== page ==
Toben, et al. v. Bridgestone Retail Operations, LLC

Filing 65

MEMORANDUM AND ORDER - IT IS HEREBY ORDERED that defendants motion for summary judgment [Doc. # 42 ] is granted. IT IS FURTHER ORDERED that defendants motion for leave to file supplemental authority in support of its motion for summary judgment [Doc. # 61 ] is granted. Signed by District Judge Carol E. Jackson on 9/25/13. (KJS)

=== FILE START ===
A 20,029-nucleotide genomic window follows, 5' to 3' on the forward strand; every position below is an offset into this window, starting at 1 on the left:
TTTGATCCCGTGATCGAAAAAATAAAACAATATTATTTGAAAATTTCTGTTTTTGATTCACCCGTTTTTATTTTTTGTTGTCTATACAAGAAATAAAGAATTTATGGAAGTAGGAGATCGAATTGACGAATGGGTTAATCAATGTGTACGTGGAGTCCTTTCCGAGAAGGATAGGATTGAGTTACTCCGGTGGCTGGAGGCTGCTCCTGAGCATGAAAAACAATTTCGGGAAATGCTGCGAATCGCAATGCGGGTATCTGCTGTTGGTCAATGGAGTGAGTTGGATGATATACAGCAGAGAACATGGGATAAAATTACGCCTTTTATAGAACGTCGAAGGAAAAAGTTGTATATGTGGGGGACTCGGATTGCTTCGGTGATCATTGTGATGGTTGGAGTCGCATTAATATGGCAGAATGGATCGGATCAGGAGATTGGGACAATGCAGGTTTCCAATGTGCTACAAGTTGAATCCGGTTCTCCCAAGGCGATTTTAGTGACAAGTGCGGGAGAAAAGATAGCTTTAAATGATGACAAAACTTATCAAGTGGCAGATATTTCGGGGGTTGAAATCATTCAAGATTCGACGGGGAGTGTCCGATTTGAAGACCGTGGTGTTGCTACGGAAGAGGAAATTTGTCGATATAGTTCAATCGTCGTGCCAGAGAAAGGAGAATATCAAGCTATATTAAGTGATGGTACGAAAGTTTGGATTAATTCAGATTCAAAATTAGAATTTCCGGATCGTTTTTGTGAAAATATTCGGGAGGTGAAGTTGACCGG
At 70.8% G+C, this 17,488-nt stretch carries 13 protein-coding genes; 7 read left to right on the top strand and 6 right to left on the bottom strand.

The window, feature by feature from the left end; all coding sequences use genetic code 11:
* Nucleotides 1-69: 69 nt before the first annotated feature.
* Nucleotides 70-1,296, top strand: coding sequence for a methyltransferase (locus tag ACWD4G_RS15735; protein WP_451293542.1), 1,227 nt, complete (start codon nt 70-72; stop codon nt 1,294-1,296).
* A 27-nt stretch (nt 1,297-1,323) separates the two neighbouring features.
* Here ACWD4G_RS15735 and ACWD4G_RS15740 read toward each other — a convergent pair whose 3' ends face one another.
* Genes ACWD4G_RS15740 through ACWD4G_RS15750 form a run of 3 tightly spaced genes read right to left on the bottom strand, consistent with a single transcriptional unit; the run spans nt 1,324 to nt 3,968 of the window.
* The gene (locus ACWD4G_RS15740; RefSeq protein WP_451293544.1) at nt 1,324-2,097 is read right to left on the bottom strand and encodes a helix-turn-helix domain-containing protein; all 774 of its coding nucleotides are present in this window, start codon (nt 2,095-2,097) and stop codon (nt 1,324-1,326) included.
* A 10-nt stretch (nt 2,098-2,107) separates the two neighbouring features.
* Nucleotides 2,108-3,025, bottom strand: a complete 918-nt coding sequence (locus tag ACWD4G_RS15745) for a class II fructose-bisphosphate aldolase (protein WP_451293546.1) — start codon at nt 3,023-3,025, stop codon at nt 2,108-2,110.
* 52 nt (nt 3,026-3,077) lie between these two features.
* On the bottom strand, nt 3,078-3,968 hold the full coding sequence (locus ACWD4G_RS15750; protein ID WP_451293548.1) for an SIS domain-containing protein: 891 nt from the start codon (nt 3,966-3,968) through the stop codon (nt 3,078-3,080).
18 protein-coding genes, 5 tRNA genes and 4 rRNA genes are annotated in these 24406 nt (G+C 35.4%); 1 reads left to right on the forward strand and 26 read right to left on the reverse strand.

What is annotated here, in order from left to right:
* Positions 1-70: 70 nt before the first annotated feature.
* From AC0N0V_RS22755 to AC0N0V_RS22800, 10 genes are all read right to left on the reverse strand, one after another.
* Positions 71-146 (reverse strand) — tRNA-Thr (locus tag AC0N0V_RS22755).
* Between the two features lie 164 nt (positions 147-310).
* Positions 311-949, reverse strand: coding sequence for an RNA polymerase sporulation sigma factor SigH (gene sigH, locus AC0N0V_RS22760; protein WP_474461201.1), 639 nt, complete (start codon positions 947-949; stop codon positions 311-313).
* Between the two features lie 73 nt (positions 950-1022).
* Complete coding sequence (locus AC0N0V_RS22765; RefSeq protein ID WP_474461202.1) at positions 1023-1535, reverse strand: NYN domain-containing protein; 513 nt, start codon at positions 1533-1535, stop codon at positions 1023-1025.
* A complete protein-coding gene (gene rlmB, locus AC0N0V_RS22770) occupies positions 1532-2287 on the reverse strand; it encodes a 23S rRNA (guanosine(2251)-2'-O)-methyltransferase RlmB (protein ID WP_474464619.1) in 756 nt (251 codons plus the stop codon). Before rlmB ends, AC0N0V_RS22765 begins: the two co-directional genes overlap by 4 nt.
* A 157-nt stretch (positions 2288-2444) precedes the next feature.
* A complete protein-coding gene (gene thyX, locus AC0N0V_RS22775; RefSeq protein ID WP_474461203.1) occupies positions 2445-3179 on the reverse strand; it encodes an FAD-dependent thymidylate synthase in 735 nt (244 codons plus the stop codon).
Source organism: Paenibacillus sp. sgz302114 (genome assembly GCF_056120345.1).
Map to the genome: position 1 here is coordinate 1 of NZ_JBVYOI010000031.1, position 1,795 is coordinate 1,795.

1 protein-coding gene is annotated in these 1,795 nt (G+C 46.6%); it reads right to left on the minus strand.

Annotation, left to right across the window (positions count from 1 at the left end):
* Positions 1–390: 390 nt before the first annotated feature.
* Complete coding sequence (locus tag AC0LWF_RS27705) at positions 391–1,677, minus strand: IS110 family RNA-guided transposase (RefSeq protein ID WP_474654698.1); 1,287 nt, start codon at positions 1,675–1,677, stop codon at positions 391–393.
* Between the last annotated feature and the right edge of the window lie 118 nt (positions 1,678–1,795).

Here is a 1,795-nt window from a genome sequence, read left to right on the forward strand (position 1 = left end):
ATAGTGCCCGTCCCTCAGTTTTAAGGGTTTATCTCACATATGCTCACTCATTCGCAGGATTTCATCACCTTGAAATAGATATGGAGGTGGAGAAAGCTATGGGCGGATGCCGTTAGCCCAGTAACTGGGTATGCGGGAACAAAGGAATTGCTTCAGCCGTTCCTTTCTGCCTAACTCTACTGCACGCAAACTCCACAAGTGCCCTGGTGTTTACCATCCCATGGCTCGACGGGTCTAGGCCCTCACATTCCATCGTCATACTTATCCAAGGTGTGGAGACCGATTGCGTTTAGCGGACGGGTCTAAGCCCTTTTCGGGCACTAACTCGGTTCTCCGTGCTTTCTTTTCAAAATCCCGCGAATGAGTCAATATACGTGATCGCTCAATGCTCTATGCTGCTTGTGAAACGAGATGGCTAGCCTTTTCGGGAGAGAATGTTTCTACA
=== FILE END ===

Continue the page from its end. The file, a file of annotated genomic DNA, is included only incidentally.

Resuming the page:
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UNITED STATES DISTRICT COURT EASTERN DISTRICT OF MISSOURI EASTERN DIVISION PATRICIA TOBEN, Plaintiff, vs. BRIDGESTONE RETAIL OPERATIONS, LLC., d/b/a FIRESTONE COMPLETE AUTO CARE, Defendant. ) ) ) ) ) ) ) ) ) ) Case No. 4:11-CV-1834 (CEJ) MEMORANDUM AND ORDER This matter is before the Court on the motion of defendant Bridgestone Retail Operations, LLC, for summary judgment. Plaintiff Patricia Toben responded in opposition to this motion, and the issues are fully briefed. I. Background On December 8, 2007, plaintiff’s daughter took plaintiff’s vehicle to the Bridgestone Retail shop in Manchester, Missouri to have the tires replaced. Plaintiff’s daughter received, and signed, an itemized initial estimate of the price to be charged, which included a “shop supplies fee” of $1.20. After the work was performed on the vehicle, plaintiff’s daughter received and signed a retail sales invoice, which again included the fee of $1.20. The purpose of the fee is explained on signs posted in defendant’s stores: TO OUR CUSTOMERS: A variety of shop supplies are consumed in servicing our customer’s vehicles. Parts and labor necessary for servicing customer’s vehicles are itemized on estimates and invoices. However, shop supplies (such as protective items for your vehicle, solvents, cleaners, rags, etc.) do not lend themselves to precise itemization. Therefore, on invoices greater than $30, an additional charge of 6% of the total labor amount, not to exceed $25 will be added to your invoice. This charge represents costs and profits Non-mandated disposal or recycling charges may also represent costs and profits. Defendant’s print advertising similarly explains: “Shop supply charges in the amount of 6% of labor charges will be added to invoices greater than $30. These charges will not exceed $25 and represent costs and profits.” Neither plaintiff nor her daughter read any of the fee disclosures nor did they discuss the fee with anyone at Bridgestone. Plaintiff alleges that defendant committed an unfair or deceptive practice by charging customers a “shop supplies fee” that is unrelated to the actual supplies provided to customers. Plaintiff asserts claims under the Missouri Merchandising Practices Act (MMPA), Mo. Rev. Stat. §407.010, et seq., and money had and received. She seeks certification of a class of individuals charged the “shop supplies fee” at defendant’s stores in Missouri. II. Legal Standard Rule 56(a) of the Federal Rules of Civil Procedure provides that summary judgment shall be entered if the moving party shows “that there is no genuine dispute as to any material fact and the movant is entitled to a judgment as a matter of law.” In ruling on a motion for summary judgment the court is required to view the facts in the light most favorable to the non-moving party and must give that party the benefit of all reasonable inferences to be drawn from the underlying facts. AgriStor Leasing v. Farrow, 826 F.2d 732, 734 (8th Cir. 1987). The moving party bears the burden of showing both the absence of a genuine issue of material fact and its entitlement to judgment as a matter of law. Anderson v. Liberty Lobby, Inc., 477 U.S. 242 (1986); Matsushita Elec. Indus. Co. v. Zenith Radio Corp., 475 U.S. 574, 586-87 (1986). Once the moving party has met its burden, the non-moving party may not rest on the allegations of his pleadings but must set forth specific facts, by affidavit or other evidence, showing that a genuine issue of material fact exists. United of Omaha Life -2- Ins. Co. v. Honea, 458 F.3d 788, 791 (8th Cir. 2006) (quoting Fed. R. Civ. P. 56(e)). Rule 56 “mandates the entry of summary judgment, after adequate time for discovery and upon motion, against a party who fails to make a showing sufficient to establish the existence of an element essential to that party’s case, and on which that party will bear the burden of proof at trial.” Celotex Corporation v. Catrett, 477 U.S. 317, 322 (1986). III. Discussion A. Missouri Merchandising Practices Act (MMPA) The MMPA, Mo. Rev. Stat. §407.010, et seq., was enacted to protect consumers and “to preserve fundamental honesty, fair play, and right dealings in public transactions.” Scott v. Blue Springs Ford Sales, Inc., 215 S.W.3d 145, 160 (Mo. Ct. App. 2006). It prohibits “deception, fraud, false pretense, false promise, misrepresentation, unfair practice or the concealment, suppression, or omission of any material fact in connection with the sale or advertisement of any merchandise in trade or commerce” as unlawful practices. Mo. Rev. Stat. § 407.020.1. To bring an action under the MMPA, one must suffer an “ascertainable loss... as a result of” an unlawful practice. Mo. Rev. Stat. § 407.025.1; see Owen v. Gen. Motors Corp., 533 F.3d 913, 922 (8th Cir. 2008) (explaining that causation is a necessary element of an MMPA claim). The MMPA itself does not define “misrepresentation” or “deception.” Instead, the Missouri Attorney General is charged with administering and enforcing the MMPA and has promulgated rules and regulations defining these terms. See Chochorowski v. Home Depot U.S.A., 404 S.W.3d 220, 226 (Mo. 2013) (en banc). “A misrepresentation is an assertion that is not in accord with the facts” and deception is defined as “any method, act, use, practice, advertisement or solicitation that has the -3- tendency or capacity to mislead, deceive or cheat, or that tends to create a false impression.” 15 C.S.R. § 60-9.070(1); 15 C.S.R. § 60-9.020 (1). Ultimately, the MMPA requires courts to make case-by-case determinations of whether a defendant’s conduct violates principles of fair dealing. Huch v. Charter Commc’ns, Inc., 290 S.W.3d 721, 724 (Mo. 2009) (en banc) (citing State ex rel. Webster v. Areaco Inv. Co., 756 S.W.2d 633, 635 (Mo. Ct. App. 1988)). Defendant argues that plaintiff’s MMPA claim fails as a matter of law because charging the “shop supplies fee” does not constitute an unlawful practice under the statute. Alternatively, defendant asserts that plaintiff’s claim fails because she did not suffer a loss “as a result of” the practice and, thus, she cannot show proximate cause. Because the Court finds that defendant did not engage in an unlawful practice under the MMPA, the Court need not address the issue of proximate cause. Plaintiff contends that the “shop supplies fee” is misleading, deceptive, and unfair, because its name suggests that the entire fee goes towards supplies used in servicing a consumer’s car. Instead, as defendant’s in-store signs and print advertising explain, the fee is not calculated based on the precise supplies used in servicing each car, because “shop supplies (such as protective items for your vehicle, solvents, cleaners, rags, etc.) do not lend themselves to precise itemization.” The signs explain the formula used to calculate the fee, and explicitly state that the fee represents costs and profits. The practice of charging the fee or calling the fee a “shop supplies fee,” is not deceptive, misrepresentative, or unfair as a matter of law. Defendant’s disclosures regarding the method by which the fee is calculated and the reason for the fee are clear, simple, and straightforward. The exact amount to be charged to each customer is disclosed prior to the servicing of the vehicle, and again after the service is -4- complete. Plaintiff insists that “to be honest,” the name of the fee must reference “profit.” See Pl. Memo. [Doc. # 63, p. 12]. While the MMPA requires honesty and candor, it does not require every item of merchandise, service, or fee that generates profit for a for-profit business to be titled as such. Neither the denomination of the fee as a “shop supplies fee” nor the clear and conspicuous disclosures regarding the fee have the tendency to mislead consumers. See McCall v. Monro Muffler Brake, Inc., No. 4:10-CV-269 (JAR), 2013 WL 1282306, at * 3 (E.D. Mo. Mar. 27, 2013) (rejecting an MMPA claim that a similar shop supplies fee charged at AutoTire was misleading), motion for reconsideration denied, 2013 WL 3418089 (July 8, 2013). In the absence of an unlawful practice, plaintiff cannot prevail on her MMPA claim, and summary judgment on that claim will be granted. B. Money Had and Received “An action for money had and received is a very broad and flexible action, which seeks to reach monies which in equity and good conscience ought not to be retained by the defendant but ought to be paid to plaintiff. It is a legal action but based upon equitable principles.” Alarcon v. Dickerson, 719 S.W.2d 458, 461 (Mo. Ct. App. 1986); Bueneman v. Zykan, 181 S.W.3d 105, 113 (Mo. Ct. App. 2005). In order to state a claim of money had and received under Missouri law, a plaintiff must establish the following elements: “(1) that the defendant received or obtained possession of the plaintiff’s money; (2) that the defendant thereby appreciated a benefit; and (3) that the defendant’s acceptance and retention of the money was unjust.” Ward v. Luck, 242 S.W.3d 473,476 (Mo. Ct. App. 2008). It is undisputed that the “shop supplies fee” was disclosed to plaintiff’s daughter on the itemized estimate prior to, and on the invoice following, the servicing of plaintiff’s vehicle. Plaintiff or her daughter had the opportunity to learn more about -5- this fee by reading the posted signs or speaking to one of defendant’s employees, but did not. The purpose of the fee and the manner in which it was calculated were openly disclosed to consumers. As discussed above, the fee was neither deceptive nor misleading, and the Court cannot find that defendant’s retention of the fee was unjust. See McCall, 2013 WL 1282306, at *5 (rejecting a money had and received claim in a similar context and finding “nothing inequitable in the Defendants retaining the shop fees they charged Plaintiffs.”). *** For the reasons discussed above, IT IS HEREBY ORDERED that defendant’s motion for summary judgment [Doc. #42] is granted. IT IS FURTHER ORDERED that defendant’s motion for leave to file supplemental authority in support of its motion for summary judgment [Doc. #61] is granted. ___________________________ CAROL E. JACKSON UNITED STATES DISTRICT JUDGE Dated this 25th day of September, 2013. -6-